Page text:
Black Friday 2017: All your crappy bargains are destroying the planet – do you really need them?

That’s why this winter, instead of the Black Friday bargains, I’m proposing something different

Bea Xu
Thursday 23 November 2017 11:59 GMT
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What is Black Friday?

It’s a tradition as entrenched as mince pies and carol singing – Black Friday is here yet again. What better way to check a few names off the old Christmas list than with a quick splurge on the sales?

There’s a Black Friday bargain for everyone: for your little cousin, there’s this year’s must-have stocking filler, a £135 FurReal Roarin’ Tyler tiger soft toy. This hefty price tag is justified by the fact that it’s “lifelike”. This way, children will be able to gaze deep into Tyler’s adorable eyes and pretend that his real world brethren aren’t being sucked into Earth’s sixth mass extinction (along with humanity when climate change engulfs us all).

What about your partner, the one saddled with crippling student debt? Get them an Amazon Echo, so an artificially intelligent system can have a go at listening to them sob into their pillow after you’ve left for work in the morning. Spawned from the sticky lap of the online giant that originally imported Black Friday to Britain, this genial Eye of Sauron is set to be another best seller this year – so every sad sap in our green and pleasant land can get in on its panopticonic fun.

Yet, I’m left with the question: do we really need all this stuff? In an era where we’re choking our oceans with plastic waste, poisoning the air with exhaust fumes, and setting the planet alight with over consumption, perhaps there are more resourceful ways of engaging in the ritual of gift exchange.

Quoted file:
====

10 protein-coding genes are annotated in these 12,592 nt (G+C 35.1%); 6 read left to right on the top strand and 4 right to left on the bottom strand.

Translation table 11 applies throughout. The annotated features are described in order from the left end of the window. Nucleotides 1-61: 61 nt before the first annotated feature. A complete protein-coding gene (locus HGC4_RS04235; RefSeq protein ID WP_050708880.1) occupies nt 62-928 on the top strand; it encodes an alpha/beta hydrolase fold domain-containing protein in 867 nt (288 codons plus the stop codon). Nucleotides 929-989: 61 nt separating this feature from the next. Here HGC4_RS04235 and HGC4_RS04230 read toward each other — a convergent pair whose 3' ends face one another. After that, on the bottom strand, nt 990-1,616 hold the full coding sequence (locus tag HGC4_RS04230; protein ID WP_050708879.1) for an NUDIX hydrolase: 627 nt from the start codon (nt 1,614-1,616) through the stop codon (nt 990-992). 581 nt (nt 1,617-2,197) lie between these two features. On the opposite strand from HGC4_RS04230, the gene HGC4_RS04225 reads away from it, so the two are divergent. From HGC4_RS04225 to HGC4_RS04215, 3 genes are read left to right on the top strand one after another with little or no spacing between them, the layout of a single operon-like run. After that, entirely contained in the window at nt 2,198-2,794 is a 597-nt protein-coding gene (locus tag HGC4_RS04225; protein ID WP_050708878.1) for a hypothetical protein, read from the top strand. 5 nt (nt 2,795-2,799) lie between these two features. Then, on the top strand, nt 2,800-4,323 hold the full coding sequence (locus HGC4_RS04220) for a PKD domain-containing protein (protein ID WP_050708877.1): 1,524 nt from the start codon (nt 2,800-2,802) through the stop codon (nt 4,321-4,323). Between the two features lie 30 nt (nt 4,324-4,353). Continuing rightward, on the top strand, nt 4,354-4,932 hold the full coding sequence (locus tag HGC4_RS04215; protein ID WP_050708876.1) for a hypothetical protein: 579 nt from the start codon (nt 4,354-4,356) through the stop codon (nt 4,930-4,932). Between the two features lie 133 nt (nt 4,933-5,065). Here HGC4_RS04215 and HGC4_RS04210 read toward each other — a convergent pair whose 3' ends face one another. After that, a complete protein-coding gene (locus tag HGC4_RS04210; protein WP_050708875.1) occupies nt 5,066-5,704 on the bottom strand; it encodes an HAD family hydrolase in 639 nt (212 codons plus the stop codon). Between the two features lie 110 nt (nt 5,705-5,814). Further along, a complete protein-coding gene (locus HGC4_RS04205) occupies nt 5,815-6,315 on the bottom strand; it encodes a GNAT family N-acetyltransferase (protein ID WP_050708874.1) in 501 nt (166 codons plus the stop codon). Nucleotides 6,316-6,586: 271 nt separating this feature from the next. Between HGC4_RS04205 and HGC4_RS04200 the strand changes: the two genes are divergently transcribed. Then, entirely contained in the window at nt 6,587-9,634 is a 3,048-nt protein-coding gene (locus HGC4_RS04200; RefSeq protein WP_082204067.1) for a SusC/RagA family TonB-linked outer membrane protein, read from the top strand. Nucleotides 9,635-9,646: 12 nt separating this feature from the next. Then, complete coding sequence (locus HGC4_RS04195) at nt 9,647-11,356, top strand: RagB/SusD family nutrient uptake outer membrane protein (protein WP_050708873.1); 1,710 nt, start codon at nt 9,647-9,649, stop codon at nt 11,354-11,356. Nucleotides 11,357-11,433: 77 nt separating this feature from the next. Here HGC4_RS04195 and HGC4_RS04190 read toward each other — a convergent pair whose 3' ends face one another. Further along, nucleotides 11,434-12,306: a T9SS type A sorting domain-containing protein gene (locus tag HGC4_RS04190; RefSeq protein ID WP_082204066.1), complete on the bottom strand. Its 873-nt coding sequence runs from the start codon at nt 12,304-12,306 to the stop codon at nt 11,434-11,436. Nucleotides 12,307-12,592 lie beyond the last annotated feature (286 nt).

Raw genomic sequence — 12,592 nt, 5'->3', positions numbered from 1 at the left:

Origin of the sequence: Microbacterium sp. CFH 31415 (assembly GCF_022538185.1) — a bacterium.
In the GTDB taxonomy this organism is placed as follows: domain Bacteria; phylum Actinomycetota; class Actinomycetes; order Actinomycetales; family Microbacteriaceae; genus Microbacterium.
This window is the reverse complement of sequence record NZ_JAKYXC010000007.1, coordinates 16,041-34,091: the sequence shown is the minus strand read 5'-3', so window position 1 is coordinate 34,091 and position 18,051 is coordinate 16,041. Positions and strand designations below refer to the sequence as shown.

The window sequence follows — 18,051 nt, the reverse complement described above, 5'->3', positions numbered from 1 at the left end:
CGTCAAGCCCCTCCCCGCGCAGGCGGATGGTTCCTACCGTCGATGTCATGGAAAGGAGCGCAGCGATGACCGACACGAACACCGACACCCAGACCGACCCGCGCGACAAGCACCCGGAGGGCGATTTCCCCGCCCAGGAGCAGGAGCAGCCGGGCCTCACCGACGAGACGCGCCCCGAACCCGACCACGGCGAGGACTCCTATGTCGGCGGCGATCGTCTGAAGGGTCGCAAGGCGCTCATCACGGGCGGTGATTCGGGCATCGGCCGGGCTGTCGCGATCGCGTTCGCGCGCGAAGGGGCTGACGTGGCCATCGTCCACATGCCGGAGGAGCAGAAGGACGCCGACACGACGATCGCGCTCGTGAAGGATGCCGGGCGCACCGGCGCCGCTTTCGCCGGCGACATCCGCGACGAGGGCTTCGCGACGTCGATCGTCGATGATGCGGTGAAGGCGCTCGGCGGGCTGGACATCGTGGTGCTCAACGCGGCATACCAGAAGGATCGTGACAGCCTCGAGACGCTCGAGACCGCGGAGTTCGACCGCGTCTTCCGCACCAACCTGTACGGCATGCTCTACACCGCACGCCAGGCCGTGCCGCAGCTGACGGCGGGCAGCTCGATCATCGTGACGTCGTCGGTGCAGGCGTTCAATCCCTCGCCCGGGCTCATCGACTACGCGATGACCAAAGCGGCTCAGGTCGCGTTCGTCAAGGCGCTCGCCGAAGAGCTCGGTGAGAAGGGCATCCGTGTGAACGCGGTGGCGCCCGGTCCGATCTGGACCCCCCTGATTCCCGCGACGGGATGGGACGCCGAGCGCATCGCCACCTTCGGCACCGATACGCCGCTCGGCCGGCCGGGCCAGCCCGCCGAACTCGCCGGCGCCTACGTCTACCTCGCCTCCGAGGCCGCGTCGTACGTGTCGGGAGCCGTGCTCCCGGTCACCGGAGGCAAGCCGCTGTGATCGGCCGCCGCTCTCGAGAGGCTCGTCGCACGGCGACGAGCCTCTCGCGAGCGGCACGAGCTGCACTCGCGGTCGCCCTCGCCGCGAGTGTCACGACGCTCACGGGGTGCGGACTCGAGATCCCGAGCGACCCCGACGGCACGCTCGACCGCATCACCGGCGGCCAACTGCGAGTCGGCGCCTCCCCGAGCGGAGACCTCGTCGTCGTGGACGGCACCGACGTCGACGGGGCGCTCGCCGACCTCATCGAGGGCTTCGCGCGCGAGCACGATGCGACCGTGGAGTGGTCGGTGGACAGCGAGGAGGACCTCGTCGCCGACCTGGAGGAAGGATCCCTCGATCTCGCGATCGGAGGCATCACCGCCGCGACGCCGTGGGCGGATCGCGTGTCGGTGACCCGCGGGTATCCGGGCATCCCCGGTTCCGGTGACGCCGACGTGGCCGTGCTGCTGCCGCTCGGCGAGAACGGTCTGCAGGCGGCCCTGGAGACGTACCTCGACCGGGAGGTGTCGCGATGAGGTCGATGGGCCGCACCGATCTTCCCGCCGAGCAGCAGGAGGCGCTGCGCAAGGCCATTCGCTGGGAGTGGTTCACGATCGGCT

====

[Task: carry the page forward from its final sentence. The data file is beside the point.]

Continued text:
How about spending good, old-fashioned quality time with other people? It is indeed a vintage – even quaint – concept, but when reports show that modern British families are only spending 38 minutes of quality time together on an average weekday, you do start to wonder if we’re doing something wrong.

Christmas nostalgia may hark back to a childhood spent salivating over shiny boxes and amorphous shapes under conifer trees. But after the mystique of the nameless delights had passed, how long did we hold onto these new objects before they lost their lustre, to be consigned to storage cupboards, charity shops and landfill forever more?

Could it actually be that the magic of Christmas resides in languishing at home, temporarily relieved of the stresses of work, in the company of those we love – but often work hard to tolerate? After all, it increasingly seems that beneath all the (sleigh) bells and whistles of advertising, the most precious commodity of all is time.

That’s why this winter, instead of the Black Friday bargains, I’m proposing something different.

I’m gifting each of my nearest and dearest a bespoke investment of the irreversible stuff – like cooking a nice meal with my neighbours or taking my dad on an overnight road trip. Perhaps those memories will last longer than the printer cartridges he gifted me when I was sixteen.

Bea Xu is a campaigner for Swap Shopping at 10:10 Climate Action. She has previously campaigned to promote sharing economies between neighbours and is a climate change activist, writer and artist

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